|Matthew Henry's Concise Commentary|
72:18-20 We are taught to bless God in Christ, for all he has done for us by him. David is earnest in prayer for the fulfilment of this prophecy and promise. It is sad to think how empty the earth is of the glory of God, how little service and honour he has from a world to which he is so bountiful. May we, like David, submit to Christ's authority, and partake of his righteousness and peace. May we bless him for the wonders of redeeming love. May we spend our days, and end our lives, praying for the spread of his gospel.
Verses 18, 19. - Blessed be the Lord God, the God of Israel (compare the other doxologies, which begin similarly (Psalm 41:13; Psalm 89:52; Psalm 106:42). Who only doeth wondrous things (comp. Psalm 86:8, 10; and Job 5:9). And blessed be his glorious Name forever (comp. Psalm 29:2; Psalm 34:3; Psalm 46:2; Psalm 69:30; Psalm 113:2, etc.). And let the whole earth be filled with his glory. The whole earth can no otherwise be filled with the glory of God, than by men everywhere glorifying him, and bowing clown in adoration before his Son. The promise had been made that so it should one day be (Numbers 14:21); and the psalmist anticipates the fulfilment of the promise. Amen, and Amen (comp. Psalm 41:13; Psalm 89:52; Psalm 106:48).
Gill's Exposition of the Entire Bible
Blessed be the Lord God,.... The Messiah, who is truly and properly God, Jehovah, Lord of all, and the Lord our righteousness; to whom such a doxology or ascription of glory and blessing properly belongs, since all good things are from him, and by him;
the God of Israel; that brought Israel out of Egypt; went before them in the wilderness; redeemed and saved them, and bore and carried them all the days of old; and in whom all the true Israel of God are justified, and shall be saved with an everlasting salvation;
who only doeth wondrous things; in the creation of all things out of nothing; in the government of the world; and in the redemption and salvation of his people; which is a very marvellous thing: as that God should become man, suffer and die in the room of men, and save them from sin and ruin; this wondrous thing. Christ has done alone, and there was none with him.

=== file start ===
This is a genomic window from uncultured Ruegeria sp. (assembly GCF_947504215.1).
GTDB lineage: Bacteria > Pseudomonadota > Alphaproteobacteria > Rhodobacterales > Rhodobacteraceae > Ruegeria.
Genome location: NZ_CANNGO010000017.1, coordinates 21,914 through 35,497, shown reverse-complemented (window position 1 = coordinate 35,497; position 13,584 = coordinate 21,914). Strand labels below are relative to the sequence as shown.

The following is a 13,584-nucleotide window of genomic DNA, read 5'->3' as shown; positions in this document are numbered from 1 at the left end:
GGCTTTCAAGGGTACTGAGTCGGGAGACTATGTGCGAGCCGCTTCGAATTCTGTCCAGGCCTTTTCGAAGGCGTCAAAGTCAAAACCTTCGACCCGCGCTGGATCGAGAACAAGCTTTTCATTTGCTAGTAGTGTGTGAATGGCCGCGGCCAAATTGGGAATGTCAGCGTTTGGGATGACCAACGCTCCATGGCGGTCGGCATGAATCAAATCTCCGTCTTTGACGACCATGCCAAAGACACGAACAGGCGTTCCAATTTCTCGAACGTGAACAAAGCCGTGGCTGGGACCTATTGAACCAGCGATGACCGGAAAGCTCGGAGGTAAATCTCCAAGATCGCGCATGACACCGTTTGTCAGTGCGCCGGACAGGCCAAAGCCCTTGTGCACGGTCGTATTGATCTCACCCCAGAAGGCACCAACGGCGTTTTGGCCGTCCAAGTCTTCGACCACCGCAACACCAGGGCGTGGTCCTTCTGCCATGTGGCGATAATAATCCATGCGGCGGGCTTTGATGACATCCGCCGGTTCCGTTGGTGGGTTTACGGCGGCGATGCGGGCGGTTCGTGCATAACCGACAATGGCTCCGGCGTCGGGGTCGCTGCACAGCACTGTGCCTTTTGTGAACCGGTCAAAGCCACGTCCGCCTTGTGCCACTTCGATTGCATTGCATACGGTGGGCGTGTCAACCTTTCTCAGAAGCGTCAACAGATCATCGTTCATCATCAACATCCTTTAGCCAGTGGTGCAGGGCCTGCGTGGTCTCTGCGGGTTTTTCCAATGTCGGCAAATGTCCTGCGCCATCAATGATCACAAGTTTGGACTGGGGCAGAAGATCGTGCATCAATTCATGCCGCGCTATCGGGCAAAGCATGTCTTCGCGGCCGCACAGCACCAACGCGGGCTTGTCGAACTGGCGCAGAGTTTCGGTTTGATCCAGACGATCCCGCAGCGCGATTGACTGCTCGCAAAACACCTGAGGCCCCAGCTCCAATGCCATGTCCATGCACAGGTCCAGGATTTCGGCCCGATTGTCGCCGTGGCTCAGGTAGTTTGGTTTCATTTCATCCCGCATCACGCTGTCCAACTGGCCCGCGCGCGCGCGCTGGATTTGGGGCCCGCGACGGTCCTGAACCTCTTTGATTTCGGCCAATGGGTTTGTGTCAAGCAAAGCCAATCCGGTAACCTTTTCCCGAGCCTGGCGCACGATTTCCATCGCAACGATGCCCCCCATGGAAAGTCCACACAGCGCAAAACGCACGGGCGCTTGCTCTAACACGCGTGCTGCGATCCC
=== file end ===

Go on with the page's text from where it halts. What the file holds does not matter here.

The Treasury of David
18 Blessed be the Lord God, the God of Israel, who only doeth wondrous things.
19 And blessed be his glorious name for ever: and let the whole earth be filled with his glory: Amen, and Amen.
20 The prayers of David the son of Jesse are ended.
Psalm 72:18, Psalm 72:19
As Quesnel well observes, these verses explain themselves. They call rather for profound gratitude, and emotion Of heart, than for an exercise of the understanding; they are rather to be used for adoration than for exposition. It is, and ever will be, the acme of our desires, and the climax of our prayers, to behold Jesus exalted King of kings and Lord of lords lie has done great wonders such as none rise can match, leaving all others so far behind, that he remains the sole and only wonder-worker; but equal marvels yet remain, for which we look with joyful expectation. He is the Blessed God, and his name shall be blessed; his name is glorious, and that glory shall fill the whole earth. For so bright a consummation our heart yearns daily, and we cry "Amen, and Amen."
"The prayers of David the son of Jesse are ended." What more could he ask? He has climbed the summit of the mount of God; he desires nothing more. With this upon his lip, he is content to die. He strips himself of his own royalty and becomes only the "son of Jesse," thrice happy to subside into nothing before the crowned Messiah. Before his believing eye the reign of Jesus, like the sun, filled all around with light, and the holy soul of the man after! God's own heart exulted in it, and sung his "Nunc dimittis:" "Lord, now lettest thou thy servant depart in peace, for mine eyes have seen thy salvation!" We, too, will cease from all petitioning if it be granted to us to see the day of the Lord. Our blissful spirits will then have nothing further to do but for ever, to praise the Lord our God.
Jamieson-Fausset-Brown Bible Commentary
18, 19. These words close the Psalm in terms consistent with the style of the context, while Ps 72:20 is evidently, from its prosaic style, an addition for the purpose above explained [see on Ps 72:1].
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